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Interview: Writer/Director Ben Lewin Talks Uncovering The Amazing True Story Of 'The Sessions' And Casting John Hawkes

Photo of Oliver Lyttelton By Oliver Lyttelton | The Playlist October 22, 2012 at 12:03PM

Sundance likes nothing more than an overnight success. Countless directors have, over the thirty-odd years of the festival, gone from total unknowns to the hot new thing, and they're usually some fresh-faced whippersapper, relatively speaking. This year's festival had one of those, in "Beasts of the Southern Wild" director Benh Zeitlin, but it also had, in the shape of "The Sessions" helmer Ben Lewin, a rather more atypical overnight success, as Lewin is a 65-year-old filmmaker with credits stretching back nearly four decades.
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Ben Lewin The Sessions

Sundance likes nothing more than an overnight success. Countless directors have, over the thirty-odd years of the festival, gone from total unknowns to the hot new thing, and they're usually some fresh-faced whippersapper, relatively speaking. This year's festival had one of those, in "Beasts of the Southern Wild" director Benh Zeitlin, but it also had, in the shape of "The Sessions" helmer Ben Lewin, a rather more atypical overnight success, as Lewin is a 65-year-old filmmaker with credits stretching back nearly four decades.

But it's no surprise that "The Sessions" (originally titled "The Surrogate") has made Lewin such a hot property -- his warm, humane and funny film, which stars John Hawkes as the paralyzed poet Mark O'Brien, and Helen Hunt as the 'sex surrogate' who helps him to lose his virginity, marks the consolidation of a real talent who's been under our noses for far too long.

And yet when we caught up with Lewin in London this week ahead of the film's screening at the BFI London Film Festival, he put much of what's brought him to this point down to luck. "Like most interesting things that have happened to me," Lewin told us, "[discovering Mark O'Brien] was entirely an accident. I was surfing the net, just wasting time, and I came across Mark's article, 'On Seeing A Sex Surrogate,' And ten pages later, life turned a corner."

There was one issue with the material -- the somewhat downbeat ending to O'Brien's piece. As Lewin says, "I trotted up to my wife a few minutes later and said this is our next project, darling. And she read it, and said, the ending's a bit bleak. But the irony is in that chasing up the rights to the story, I discovered that this man had a really beautiful relationship at the end of his life, and that the end was not at all bleak."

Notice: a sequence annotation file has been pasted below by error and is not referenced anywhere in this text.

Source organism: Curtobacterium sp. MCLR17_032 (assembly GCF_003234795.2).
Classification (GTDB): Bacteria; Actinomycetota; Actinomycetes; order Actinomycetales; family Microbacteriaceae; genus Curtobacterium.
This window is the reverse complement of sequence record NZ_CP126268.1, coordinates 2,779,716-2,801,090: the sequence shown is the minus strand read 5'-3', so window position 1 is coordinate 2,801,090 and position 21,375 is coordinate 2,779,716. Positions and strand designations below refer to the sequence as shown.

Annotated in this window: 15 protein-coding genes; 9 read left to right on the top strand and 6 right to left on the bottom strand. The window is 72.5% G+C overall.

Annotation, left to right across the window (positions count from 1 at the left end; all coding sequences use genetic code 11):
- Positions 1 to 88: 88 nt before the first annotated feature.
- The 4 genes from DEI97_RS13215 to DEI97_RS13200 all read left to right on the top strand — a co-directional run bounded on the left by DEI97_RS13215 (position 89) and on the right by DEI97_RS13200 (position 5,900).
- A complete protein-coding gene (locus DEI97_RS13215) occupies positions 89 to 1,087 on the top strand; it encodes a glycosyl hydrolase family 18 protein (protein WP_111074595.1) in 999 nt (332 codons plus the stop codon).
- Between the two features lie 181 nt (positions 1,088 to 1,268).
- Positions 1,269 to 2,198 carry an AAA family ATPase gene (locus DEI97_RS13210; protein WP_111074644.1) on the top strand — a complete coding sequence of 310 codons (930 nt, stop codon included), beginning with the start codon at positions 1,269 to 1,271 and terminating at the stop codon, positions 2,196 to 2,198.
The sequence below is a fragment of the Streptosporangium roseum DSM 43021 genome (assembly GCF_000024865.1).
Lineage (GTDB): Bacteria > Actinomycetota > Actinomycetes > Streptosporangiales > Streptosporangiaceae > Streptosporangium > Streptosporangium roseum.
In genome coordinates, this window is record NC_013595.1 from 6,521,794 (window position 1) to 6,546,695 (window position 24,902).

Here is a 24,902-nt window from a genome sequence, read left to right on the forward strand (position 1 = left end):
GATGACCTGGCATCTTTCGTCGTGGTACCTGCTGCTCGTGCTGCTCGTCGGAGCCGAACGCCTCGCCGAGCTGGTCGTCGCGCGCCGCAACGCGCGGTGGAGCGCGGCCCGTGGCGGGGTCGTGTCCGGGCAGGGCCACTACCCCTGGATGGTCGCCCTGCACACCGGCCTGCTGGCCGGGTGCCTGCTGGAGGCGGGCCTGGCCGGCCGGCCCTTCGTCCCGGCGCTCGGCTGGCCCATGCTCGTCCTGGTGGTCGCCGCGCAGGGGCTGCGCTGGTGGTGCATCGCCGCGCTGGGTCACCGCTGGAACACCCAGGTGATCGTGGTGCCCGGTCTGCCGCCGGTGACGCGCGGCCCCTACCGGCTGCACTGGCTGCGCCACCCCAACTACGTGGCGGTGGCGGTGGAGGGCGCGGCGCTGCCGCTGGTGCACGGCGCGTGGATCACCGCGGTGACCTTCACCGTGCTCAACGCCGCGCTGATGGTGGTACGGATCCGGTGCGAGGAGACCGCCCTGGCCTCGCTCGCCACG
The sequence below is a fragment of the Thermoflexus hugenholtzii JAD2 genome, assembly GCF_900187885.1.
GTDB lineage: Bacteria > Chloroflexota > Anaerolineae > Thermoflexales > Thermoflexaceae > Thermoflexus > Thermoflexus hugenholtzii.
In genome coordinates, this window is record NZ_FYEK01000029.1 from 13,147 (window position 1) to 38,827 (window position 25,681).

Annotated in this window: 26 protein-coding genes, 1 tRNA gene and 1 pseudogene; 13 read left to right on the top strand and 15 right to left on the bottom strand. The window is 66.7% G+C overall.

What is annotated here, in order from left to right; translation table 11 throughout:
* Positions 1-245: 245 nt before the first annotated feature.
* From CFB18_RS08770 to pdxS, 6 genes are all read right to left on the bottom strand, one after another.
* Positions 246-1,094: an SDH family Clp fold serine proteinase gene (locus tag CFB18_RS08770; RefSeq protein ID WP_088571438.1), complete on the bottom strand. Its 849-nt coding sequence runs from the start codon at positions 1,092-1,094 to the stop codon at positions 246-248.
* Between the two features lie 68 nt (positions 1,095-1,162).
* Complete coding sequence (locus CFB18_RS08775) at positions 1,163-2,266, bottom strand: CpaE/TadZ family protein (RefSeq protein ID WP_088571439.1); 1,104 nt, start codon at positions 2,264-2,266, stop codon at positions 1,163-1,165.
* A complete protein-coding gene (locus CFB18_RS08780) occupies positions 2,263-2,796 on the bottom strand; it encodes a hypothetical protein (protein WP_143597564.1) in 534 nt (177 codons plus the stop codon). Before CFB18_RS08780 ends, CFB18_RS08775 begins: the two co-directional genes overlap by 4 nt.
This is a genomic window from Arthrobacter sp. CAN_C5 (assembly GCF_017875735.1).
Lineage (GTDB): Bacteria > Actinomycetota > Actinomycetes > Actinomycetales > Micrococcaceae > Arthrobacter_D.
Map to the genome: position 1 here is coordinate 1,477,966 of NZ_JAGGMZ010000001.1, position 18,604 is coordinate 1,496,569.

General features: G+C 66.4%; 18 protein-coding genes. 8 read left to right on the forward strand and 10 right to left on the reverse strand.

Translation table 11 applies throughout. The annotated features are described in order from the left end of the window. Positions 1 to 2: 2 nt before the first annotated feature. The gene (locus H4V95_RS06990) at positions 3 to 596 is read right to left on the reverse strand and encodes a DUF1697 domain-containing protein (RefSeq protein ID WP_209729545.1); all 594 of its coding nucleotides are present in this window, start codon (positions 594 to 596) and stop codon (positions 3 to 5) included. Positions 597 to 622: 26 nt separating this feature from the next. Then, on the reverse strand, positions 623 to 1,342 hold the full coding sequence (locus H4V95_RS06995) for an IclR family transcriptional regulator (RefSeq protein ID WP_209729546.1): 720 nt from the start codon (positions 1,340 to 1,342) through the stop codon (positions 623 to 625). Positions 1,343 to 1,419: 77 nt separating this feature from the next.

John Hawkes Helen Hunt Six Sessions

That process of putting the rights together proved complex, but also useful to the research. "You can't get life rights from someone who's dead," Lewin told us. "You can only get the rights to their literary work, but Susan Fernbach (O'Brien's partner in the later years of his life) was the owner of his literary rights, so I optioned the article, and the rights to his poetry. And her life rights, which included her experiences with him, and then the same with Cheryl [the basis for Helen Hunt's character]." So while it was the original article that helped to provide the structure for the film; "It was really a blueprint for the movie. I found that whenever I was losing my way when I was developing the script, I'd return to the article to remind me what it was that turned me on in the first place," those other elements really brought it to life. "An important moment was meeting Cheryl, and realizing that I had at least two fascinating characters interacting with each other, that it was a journey for two people. Ultimately, I saw the script as a relationship movie."

As far as that relationship goes, we were surprised at how the emotional connection between Mark and Cheryl ends up being more than a one-way street, and asked Lewin to what extent it was an invention. "I think it was something that came out of reality," he responded. "In his article, you get this sense that there were moments of connection that he hadn't anticipated, that had nothing to do with sexual penetration, or the mechanics of sex, but to do with moments of subtle touch and expression of emotions... that in a way, sex was only the beginning. One of the controversial aspects of [sex surrogacy], and much has been written about it, is that on one hand, it goes beyond regular therapy. There's a logic about it, saying if you want to address serious sexual issues by just talking about them, it's about as effective as teaching someone to drive a car by giving them a book. On the other hand, asking someone to engage physically with someone, and at the same time care about them, is a dangerous high-wire act. That thin line between compassion and involvement is a difficult one to tread. So that was the reality of Cheryl's life, and of all sex surrogates, and I wanted to convey that in the movie, that inevitably sex leads you to another place, where you maybe didn't anticipate going. And I think the emotional climax of the movie is when they realize that things can spin out of control."

This article is related to: Interviews, The Sessions, Ben Lewin, John Hawkes, Helen Hunt